Further, I created a composite alarm using the 'DeepHealthCheckFailure' and 'LowOrderValueAlarm' alarms. This alarm depicts the overall health of the application based on a deep health check as well as business metrics. The code block below shows the composite alarm rule:
ALARM("LowOrderValueAlarm") AND
As you would expect, the 'DP-orders-overall-health-alarm-east1' alarm is green in steady state as shown in the dashboard above.

Detecting Region-level Service Impairment & Failing Over

Now that we have observability built into our system, we can design failing over from the primary Region to the standby Region in multiple ways. We can perform the failover manually, or initiate the failover manually but automate the failover steps, or let our application fail over automatically.
One of the ways is to add a new DNS record or update an existing DNS record in Route53 so that the traffic is shifted from the primary Region to the standby Region. Be mindful that this failover strategy uses a control plane operation. Because of the complexity involved, control planes for global services (Route53, IAM, S3, etc.) are hosted in a single Region. So if you are trying to fail over from a Region the Route 53 control plane is hosted in, and if control plane is also impaired, you will not be able to update the DNS record and fail over.
Alternatively, you can implement your failover using data plane operations with Route 53 Application Recovery Controller or 'standby takes over primary' as discussed in Creating Disaster Recovery Mechanisms Using Amazon Route 53. Both of these approaches remove your dependency on a control plane for failing over.
Another approach would be to let the application fail over automatically using Route 53 failover policy based on a health check alarm associated with the DNS records in Route53.
For most implementations, we usually see all stakeholders join the war-room conference call, assess the situation and initiate the failover manually. This is because in most cases, there are multiple application dependencies involved and before failing over an application we need to think about failing over those dependencies as well. And in order to do so, failover needs to be coordinated for all these applications and dependencies. This often involves a sequence to be followed in carrying out failover for multiple applications.
For this blog, I have implemented automated failover using Route 53 failover policy when the 'DeepHealthCheckFailure' alarm goes off. This is because the DeviceProtectionOrders application is a relatively simple and independent application and doesn't require any sequential failover activity based on other dependencies.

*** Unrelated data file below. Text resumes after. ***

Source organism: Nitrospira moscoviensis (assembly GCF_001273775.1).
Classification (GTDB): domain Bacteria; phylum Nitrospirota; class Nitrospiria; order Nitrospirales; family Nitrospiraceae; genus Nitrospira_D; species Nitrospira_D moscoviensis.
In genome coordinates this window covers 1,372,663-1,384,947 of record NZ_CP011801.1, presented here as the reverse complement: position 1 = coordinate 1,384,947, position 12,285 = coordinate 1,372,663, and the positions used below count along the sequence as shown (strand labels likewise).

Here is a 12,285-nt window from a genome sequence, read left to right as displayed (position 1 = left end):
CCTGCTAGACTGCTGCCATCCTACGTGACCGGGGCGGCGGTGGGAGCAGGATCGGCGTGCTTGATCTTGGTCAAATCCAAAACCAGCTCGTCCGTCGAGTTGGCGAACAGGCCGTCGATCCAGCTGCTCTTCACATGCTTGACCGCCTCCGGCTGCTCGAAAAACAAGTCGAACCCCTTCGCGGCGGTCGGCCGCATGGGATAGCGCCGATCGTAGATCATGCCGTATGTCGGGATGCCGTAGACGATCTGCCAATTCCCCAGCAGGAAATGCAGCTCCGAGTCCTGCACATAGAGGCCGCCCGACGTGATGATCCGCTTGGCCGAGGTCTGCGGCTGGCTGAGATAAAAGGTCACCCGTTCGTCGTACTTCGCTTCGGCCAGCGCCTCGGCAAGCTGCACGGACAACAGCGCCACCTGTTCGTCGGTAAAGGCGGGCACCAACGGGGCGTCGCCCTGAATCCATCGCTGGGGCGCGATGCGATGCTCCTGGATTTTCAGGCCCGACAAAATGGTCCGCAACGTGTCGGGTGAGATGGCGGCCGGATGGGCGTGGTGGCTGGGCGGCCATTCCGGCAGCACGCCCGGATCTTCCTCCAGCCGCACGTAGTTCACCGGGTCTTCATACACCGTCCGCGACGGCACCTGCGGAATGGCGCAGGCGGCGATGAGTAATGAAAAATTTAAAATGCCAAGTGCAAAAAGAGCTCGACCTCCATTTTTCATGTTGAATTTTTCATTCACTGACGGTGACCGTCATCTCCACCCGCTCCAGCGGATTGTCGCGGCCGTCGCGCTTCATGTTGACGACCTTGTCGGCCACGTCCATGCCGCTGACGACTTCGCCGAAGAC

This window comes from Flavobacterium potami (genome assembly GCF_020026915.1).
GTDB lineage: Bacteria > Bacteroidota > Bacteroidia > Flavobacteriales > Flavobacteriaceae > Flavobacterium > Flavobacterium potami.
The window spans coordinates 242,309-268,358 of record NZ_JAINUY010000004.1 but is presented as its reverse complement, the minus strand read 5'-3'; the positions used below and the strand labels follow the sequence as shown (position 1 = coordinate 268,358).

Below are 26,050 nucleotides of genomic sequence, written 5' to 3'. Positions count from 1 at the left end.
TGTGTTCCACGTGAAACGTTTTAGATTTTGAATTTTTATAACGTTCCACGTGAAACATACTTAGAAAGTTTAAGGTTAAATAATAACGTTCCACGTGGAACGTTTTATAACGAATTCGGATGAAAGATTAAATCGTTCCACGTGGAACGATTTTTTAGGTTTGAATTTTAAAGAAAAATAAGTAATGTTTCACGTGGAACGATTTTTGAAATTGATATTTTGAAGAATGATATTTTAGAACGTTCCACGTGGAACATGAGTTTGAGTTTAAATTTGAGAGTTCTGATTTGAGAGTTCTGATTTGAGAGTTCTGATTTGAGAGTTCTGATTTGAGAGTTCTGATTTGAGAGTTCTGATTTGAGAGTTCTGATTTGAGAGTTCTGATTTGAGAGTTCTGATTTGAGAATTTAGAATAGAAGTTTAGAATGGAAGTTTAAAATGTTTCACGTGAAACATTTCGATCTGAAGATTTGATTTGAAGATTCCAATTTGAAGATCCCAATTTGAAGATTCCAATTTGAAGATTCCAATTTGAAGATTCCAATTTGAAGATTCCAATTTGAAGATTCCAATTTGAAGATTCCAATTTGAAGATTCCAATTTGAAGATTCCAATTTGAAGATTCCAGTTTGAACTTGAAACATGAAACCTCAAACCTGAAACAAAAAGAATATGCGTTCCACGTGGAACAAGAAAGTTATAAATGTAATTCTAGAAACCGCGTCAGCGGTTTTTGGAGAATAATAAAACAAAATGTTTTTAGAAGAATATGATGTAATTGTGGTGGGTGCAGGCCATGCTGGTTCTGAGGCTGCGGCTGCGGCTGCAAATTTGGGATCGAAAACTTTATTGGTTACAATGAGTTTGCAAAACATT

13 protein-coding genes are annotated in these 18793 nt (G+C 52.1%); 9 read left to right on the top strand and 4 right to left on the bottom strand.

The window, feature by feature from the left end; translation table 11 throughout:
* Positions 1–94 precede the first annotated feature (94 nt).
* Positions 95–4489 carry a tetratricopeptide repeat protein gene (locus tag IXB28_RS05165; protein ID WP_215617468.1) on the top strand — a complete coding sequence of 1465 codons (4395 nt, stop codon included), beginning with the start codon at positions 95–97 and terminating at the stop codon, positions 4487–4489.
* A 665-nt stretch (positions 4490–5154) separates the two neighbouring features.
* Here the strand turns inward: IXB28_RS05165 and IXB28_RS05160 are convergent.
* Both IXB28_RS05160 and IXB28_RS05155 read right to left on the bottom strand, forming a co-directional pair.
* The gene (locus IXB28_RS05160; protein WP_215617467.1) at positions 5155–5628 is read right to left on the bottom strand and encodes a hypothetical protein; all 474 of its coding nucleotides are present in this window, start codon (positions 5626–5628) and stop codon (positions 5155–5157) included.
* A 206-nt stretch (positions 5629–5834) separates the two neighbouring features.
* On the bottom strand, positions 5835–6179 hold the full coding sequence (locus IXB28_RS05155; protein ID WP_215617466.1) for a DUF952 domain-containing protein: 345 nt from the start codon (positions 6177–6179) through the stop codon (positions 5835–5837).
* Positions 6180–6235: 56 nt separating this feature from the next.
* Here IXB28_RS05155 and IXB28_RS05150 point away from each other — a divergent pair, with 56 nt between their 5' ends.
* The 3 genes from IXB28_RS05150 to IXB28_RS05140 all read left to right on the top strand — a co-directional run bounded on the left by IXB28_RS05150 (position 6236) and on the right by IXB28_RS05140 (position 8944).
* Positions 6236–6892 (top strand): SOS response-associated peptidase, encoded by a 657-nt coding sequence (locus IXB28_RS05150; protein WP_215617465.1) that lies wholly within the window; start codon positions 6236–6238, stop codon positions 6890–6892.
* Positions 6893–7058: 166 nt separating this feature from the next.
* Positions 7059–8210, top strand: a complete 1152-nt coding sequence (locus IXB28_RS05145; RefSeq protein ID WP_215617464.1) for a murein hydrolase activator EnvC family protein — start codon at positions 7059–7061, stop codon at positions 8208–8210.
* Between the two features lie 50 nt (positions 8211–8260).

Even if you decide to trigger failover manually, having layers of observability, including business-level metrics, you will not only enable you to tell what the business impact is but also to make that war room decision easier.
To simulate a Region-level service impairment, I stopped the Synthetics Canary which was generating the custom health check metric. As soon as health checks are missed 2 consecutive times, the alarm goes off and Route53 starts sending traffic to the standby Region as captured in the picture below:
Failover initiated
Figure 9. Failover initiated

Verifying System Normal State After Failing Over

To answer the final question (“Are we good to declare that business is back to normal?”), apart from the system metrics, you can look at the business metrics from the standby Region which is now serving all of your customer requests. When you observe that the business metrics - in this case, average order amount goes back to normal range - you can infer that the system has been restored to normal state and you can close the war room bridge:
Business back to normal in standby Region
Figure 10. Business back to normal in standby Region


It is important to detect service impairments and be able to translate them into business terms so that business stakeholders can understand the impact. Through this blog, I showed you a way to build that level of observability to tell clear business impact and to use this information in making failover decisions.
You can try out the concepts covered in this blog as well as explore other observability tools using One Observability Workshop that may help you further in answering when should you fail over.
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Any opinions in this post are those of the individual author and may not reflect the opinions of AWS.